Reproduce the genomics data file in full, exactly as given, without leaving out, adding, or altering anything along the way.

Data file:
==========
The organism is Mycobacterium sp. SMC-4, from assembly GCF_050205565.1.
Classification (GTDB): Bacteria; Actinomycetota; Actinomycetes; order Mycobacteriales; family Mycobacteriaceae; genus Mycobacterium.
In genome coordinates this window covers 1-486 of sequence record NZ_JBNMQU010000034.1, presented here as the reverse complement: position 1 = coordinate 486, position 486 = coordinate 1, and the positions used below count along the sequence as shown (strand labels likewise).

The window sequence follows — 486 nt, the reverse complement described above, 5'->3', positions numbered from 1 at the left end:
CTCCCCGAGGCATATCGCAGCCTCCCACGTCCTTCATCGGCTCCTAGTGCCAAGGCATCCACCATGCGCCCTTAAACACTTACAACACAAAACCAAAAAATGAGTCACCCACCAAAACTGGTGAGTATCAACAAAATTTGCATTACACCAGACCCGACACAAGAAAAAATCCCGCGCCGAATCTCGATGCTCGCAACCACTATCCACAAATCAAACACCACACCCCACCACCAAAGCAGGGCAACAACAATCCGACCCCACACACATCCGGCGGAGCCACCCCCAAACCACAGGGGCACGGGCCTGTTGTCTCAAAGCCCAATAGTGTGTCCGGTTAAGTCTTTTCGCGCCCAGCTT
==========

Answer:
The organism is Mycobacterium sp. SMC-4, from assembly GCF_050205565.1.
Classification (GTDB): Bacteria; Actinomycetota; Actinomycetes; order Mycobacteriales; family Mycobacteriaceae; genus Mycobacterium.
In genome coordinates this window covers 1-486 of sequence record NZ_JBNMQU010000034.1, presented here as the reverse complement: position 1 = coordinate 486, position 486 = coordinate 1, and the positions used below count along the sequence as shown (strand labels likewise).

The window sequence follows — 486 nt, the reverse complement described above, 5'->3', positions numbered from 1 at the left end:
CTCCCCGAGGCATATCGCAGCCTCCCACGTCCTTCATCGGCTCCTAGTGCCAAGGCATCCACCATGCGCCCTTAAACACTTACAACACAAAACCAAAAAATGAGTCACCCACCAAAACTGGTGAGTATCAACAAAATTTGCATTACACCAGACCCGACACAAGAAAAAATCCCGCGCCGAATCTCGATGCTCGCAACCACTATCCACAAATCAAACACCACACCCCACCACCAAAGCAGGGCAACAACAATCCGACCCCACACACATCCGGCGGAGCCACCCCCAAACCACAGGGGCACGGGCCTGTTGTCTCAAAGCCCAATAGTGTGTCCGGTTAAGTCTTTTCGCGCCCAGCTT